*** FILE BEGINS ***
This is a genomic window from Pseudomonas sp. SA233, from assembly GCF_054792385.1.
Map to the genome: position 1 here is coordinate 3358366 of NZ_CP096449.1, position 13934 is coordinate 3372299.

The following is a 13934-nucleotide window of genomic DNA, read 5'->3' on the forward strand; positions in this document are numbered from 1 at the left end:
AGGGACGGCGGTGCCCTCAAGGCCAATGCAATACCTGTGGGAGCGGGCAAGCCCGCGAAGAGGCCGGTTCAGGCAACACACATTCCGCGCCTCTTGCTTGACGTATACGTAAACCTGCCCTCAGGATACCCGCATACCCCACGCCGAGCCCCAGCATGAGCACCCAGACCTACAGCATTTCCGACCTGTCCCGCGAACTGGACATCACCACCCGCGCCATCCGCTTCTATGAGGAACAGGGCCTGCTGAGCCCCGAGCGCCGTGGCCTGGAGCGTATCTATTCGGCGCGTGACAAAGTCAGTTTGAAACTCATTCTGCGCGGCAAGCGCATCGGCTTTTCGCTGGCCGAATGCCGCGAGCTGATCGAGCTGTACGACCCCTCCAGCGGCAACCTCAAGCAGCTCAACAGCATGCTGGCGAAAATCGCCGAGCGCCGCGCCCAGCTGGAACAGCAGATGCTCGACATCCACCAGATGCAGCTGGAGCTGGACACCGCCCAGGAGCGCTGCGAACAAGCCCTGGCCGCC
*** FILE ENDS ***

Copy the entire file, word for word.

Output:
This is a genomic window from Pseudomonas sp. SA233, from assembly GCF_054792385.1.
Map to the genome: position 1 here is coordinate 3358366 of NZ_CP096449.1, position 13934 is coordinate 3372299.

The following is a 13934-nucleotide window of genomic DNA, read 5'->3' on the forward strand; positions in this document are numbered from 1 at the left end:
AGGGACGGCGGTGCCCTCAAGGCCAATGCAATACCTGTGGGAGCGGGCAAGCCCGCGAAGAGGCCGGTTCAGGCAACACACATTCCGCGCCTCTTGCTTGACGTATACGTAAACCTGCCCTCAGGATACCCGCATACCCCACGCCGAGCCCCAGCATGAGCACCCAGACCTACAGCATTTCCGACCTGTCCCGCGAACTGGACATCACCACCCGCGCCATCCGCTTCTATGAGGAACAGGGCCTGCTGAGCCCCGAGCGCCGTGGCCTGGAGCGTATCTATTCGGCGCGTGACAAAGTCAGTTTGAAACTCATTCTGCGCGGCAAGCGCATCGGCTTTTCGCTGGCCGAATGCCGCGAGCTGATCGAGCTGTACGACCCCTCCAGCGGCAACCTCAAGCAGCTCAACAGCATGCTGGCGAAAATCGCCGAGCGCCGCGCCCAGCTGGAACAGCAGATGCTCGACATCCACCAGATGCAGCTGGAGCTGGACACCGCCCAGGAGCGCTGCGAACAAGCCCTGGCCGCC